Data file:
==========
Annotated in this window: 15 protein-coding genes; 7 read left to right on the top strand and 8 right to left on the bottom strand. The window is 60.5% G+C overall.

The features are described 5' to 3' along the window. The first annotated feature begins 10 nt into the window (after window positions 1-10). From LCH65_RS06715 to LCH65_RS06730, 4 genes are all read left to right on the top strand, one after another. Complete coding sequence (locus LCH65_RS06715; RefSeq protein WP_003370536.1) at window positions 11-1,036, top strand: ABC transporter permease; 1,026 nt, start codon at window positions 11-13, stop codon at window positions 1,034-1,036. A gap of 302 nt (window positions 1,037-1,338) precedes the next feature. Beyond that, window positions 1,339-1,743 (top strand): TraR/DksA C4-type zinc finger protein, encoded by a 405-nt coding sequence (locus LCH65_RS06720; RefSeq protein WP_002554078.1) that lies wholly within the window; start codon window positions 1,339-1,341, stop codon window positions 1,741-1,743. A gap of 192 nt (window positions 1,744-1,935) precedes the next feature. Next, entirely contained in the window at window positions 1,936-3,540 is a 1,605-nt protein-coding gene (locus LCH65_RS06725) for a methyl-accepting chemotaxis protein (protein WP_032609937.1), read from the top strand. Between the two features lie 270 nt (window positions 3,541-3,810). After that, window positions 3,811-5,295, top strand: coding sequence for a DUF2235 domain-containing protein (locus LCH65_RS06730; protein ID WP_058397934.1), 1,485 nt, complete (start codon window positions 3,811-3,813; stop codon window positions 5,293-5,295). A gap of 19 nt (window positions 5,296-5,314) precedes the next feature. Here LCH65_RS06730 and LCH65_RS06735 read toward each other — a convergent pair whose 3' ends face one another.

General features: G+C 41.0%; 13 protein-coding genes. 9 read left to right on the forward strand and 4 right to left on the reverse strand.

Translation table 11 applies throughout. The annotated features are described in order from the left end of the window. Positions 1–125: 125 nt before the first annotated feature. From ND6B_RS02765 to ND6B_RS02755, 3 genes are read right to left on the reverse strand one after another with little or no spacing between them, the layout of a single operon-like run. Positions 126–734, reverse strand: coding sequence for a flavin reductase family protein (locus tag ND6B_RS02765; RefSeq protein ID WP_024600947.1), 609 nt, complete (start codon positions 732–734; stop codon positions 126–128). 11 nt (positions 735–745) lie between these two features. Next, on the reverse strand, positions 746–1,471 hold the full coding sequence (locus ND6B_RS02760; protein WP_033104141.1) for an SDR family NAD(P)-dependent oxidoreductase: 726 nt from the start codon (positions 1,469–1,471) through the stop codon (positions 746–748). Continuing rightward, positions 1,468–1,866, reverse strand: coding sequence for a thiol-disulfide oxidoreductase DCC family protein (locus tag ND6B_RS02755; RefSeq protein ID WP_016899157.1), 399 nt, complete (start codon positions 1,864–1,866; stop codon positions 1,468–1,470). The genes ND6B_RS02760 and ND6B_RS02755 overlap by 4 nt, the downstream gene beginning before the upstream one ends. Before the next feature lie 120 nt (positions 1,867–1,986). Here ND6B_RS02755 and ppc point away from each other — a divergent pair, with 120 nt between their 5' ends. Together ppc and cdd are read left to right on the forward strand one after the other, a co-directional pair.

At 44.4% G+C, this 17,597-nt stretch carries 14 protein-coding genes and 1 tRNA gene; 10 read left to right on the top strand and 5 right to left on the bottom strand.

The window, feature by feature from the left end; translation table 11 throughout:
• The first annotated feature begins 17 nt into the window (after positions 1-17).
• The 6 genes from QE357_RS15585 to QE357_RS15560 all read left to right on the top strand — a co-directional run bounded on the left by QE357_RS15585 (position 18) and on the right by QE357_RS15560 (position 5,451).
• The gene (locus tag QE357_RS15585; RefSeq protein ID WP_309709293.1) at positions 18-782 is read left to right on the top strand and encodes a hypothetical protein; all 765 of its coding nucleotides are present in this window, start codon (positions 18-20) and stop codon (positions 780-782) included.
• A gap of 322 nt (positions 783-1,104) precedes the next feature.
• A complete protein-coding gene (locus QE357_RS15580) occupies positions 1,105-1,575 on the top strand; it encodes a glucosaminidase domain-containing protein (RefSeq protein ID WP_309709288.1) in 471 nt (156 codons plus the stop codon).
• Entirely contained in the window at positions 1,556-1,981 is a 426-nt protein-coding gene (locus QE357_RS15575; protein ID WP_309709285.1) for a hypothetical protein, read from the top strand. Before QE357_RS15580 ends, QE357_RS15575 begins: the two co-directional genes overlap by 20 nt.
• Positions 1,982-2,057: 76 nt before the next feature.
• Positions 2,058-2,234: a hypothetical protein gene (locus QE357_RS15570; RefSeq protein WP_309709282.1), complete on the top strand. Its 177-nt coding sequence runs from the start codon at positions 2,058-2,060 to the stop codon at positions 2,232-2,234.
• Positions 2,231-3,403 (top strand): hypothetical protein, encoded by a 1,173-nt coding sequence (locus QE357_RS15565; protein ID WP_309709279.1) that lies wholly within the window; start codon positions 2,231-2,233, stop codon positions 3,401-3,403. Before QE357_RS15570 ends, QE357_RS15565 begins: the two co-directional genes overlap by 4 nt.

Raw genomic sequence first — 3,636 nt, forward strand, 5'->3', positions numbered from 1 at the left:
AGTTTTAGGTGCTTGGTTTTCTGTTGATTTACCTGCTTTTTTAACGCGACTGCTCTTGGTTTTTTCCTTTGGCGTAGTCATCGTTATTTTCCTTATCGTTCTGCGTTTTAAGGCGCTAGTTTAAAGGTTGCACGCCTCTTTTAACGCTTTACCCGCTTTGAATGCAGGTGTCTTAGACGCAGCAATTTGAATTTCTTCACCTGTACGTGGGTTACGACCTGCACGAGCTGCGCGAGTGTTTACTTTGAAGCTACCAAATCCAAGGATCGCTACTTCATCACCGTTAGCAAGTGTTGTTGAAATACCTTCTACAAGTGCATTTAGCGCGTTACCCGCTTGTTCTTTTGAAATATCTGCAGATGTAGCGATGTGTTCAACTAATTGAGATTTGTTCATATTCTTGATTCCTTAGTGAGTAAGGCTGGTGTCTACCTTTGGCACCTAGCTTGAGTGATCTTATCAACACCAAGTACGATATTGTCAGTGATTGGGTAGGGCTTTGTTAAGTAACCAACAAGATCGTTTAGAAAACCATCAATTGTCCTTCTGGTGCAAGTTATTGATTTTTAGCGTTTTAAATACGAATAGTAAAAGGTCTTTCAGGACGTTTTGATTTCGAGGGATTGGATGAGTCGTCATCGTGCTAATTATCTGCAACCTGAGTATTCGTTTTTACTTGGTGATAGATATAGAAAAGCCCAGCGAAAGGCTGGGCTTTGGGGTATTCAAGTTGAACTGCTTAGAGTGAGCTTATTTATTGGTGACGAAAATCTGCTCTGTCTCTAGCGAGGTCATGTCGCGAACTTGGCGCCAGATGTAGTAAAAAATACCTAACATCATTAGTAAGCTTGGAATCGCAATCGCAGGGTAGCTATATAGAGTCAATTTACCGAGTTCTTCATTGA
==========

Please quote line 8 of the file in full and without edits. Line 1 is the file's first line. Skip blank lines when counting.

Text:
• The 6 genes from QE357_RS15585 to QE357_RS15560 all read left to right on the top strand — a co-directional run bounded on the left by QE357_RS15585 (position 18) and on the right by QE357_RS15560 (position 5,451).